"The Tomorrow Show" with Tom Snyder is NOT AVAILABLE FOR SALE.
October 15, 1973-January 28, 1982.
This is the "Fourth Anniversary Show" broadcast. An hour-long talk show hosted by Tom Snyder. Network television's first entry into late-late-night programming on weeknights Monday thru Thursday, usually broadcasting on tape 1 AM to 2 AM. "Tomorrow" was expanded to 90 minutes on September 16, 1980.
On this special 4th anniversary broadcast Tom Snyder's solo guest is Mort Werner relates anecdotes working as NBC TV producer with Steve Allen, Jack Paar, Johnny Carson and Tom Snyder. It was Werner who was instrumental in getting the TOMORROW SHOW on the air.
Tom Snyder re-runs a two and half minute excerpt clip related to the Tomorrow Show pilot broadcast (October 5, 1973) which was never broadcast. Both Snyder and Sonny Fox who was in the studio prevail as many mishaps occur during a phone call to Bob Citron making this pilot unacceptable for airing.
Tom Snyder runs complete credits at the beginning of this broadcast to a musical rendition from "Annie."
Mort Werner, instrumental for the success of The Today Show, Home, and The Tonight Show remembers the challenges keeping the Tomorrow Show on the air during the first year. He was the first to predict that there would be on television "all night programming." He states to Tom Snyder many anecdotes related to working with Dave Garroway, Steve Allen on the original Knickerbocker Show (1953) a local late night show broadcast locally in New York segueing to the Nationally broadcast The Tonight Show beginning in September 1954. and The Steve Allen Show in 1957. Mort Werner talks about the greatness of Pat Weaver...many anecdotes about working with Jack Paar, and Johnny Carson. References are made related to Dave Tebet and the six months of Tonight Show broadcasts with substitute host after Paar left the air and before Carson would host permanently beginning October 1, 1962.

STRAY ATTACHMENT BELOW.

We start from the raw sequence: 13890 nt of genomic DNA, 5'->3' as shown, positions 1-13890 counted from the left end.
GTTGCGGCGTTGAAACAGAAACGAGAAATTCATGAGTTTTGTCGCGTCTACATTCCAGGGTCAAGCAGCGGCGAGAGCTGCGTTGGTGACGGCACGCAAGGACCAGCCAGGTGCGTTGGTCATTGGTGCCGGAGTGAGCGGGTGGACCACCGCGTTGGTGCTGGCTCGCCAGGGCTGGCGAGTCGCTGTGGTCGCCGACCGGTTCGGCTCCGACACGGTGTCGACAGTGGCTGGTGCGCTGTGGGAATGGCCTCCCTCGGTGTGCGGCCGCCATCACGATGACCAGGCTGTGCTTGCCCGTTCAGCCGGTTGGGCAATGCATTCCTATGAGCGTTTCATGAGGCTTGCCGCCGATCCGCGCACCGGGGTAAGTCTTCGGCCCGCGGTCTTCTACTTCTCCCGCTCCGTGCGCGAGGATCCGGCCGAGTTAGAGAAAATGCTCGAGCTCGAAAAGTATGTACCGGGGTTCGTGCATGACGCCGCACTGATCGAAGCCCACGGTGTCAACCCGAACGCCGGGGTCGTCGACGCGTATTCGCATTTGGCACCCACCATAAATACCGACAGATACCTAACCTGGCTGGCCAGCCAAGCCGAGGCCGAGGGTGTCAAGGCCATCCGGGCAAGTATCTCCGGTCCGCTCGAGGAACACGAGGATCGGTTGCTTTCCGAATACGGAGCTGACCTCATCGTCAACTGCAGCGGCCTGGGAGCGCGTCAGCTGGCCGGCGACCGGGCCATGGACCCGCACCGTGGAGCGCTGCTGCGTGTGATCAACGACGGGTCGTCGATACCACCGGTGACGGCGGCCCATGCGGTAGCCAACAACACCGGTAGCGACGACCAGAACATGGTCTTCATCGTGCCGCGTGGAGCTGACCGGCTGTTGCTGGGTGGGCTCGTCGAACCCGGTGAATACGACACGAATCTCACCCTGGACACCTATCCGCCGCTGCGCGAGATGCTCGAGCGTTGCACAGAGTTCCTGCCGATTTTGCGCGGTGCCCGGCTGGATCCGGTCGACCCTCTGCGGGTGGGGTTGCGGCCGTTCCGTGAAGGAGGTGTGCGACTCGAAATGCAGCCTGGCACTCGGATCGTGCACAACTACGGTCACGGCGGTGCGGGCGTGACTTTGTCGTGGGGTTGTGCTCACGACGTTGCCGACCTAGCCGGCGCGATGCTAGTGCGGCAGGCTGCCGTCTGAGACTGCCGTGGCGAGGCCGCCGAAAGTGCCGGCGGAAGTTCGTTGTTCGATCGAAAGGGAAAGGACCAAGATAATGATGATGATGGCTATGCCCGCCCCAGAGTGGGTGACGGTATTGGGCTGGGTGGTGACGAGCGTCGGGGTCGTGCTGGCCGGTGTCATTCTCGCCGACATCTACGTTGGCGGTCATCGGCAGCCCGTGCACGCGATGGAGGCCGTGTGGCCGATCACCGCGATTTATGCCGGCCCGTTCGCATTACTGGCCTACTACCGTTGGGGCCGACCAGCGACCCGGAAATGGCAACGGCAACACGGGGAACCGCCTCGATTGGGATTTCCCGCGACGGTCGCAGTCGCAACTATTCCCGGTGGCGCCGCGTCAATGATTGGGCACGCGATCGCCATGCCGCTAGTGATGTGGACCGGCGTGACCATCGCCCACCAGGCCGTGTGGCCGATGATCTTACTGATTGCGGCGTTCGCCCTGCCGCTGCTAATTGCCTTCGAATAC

As a surprise to Tom Snyder, Mort Werner has prepared a 6 minute congratulatory anniversary tribute film with many celebrities, including Don Rickles, Mike Douglas, Dan Aykroyd, and Tom Brokaw as well as staff me members, fans and others,
chiming in both humorously and with satirical anecdotes of their own, directed at Snyder, who enjoys the tribute tremendously.
Tom and Mort discuss the challenges incurred when taping a broadcast which Snyder prefers vs broadcasting live which Werner prefers, and how society has changed from the 1950's to the 1970's.
Finally, Mort Werner talks about some of his other short lived broadcasting ventures, including "Let's Look Over the News at Midnight," and "My Mother the Car" which he produced.
Complete with commercials.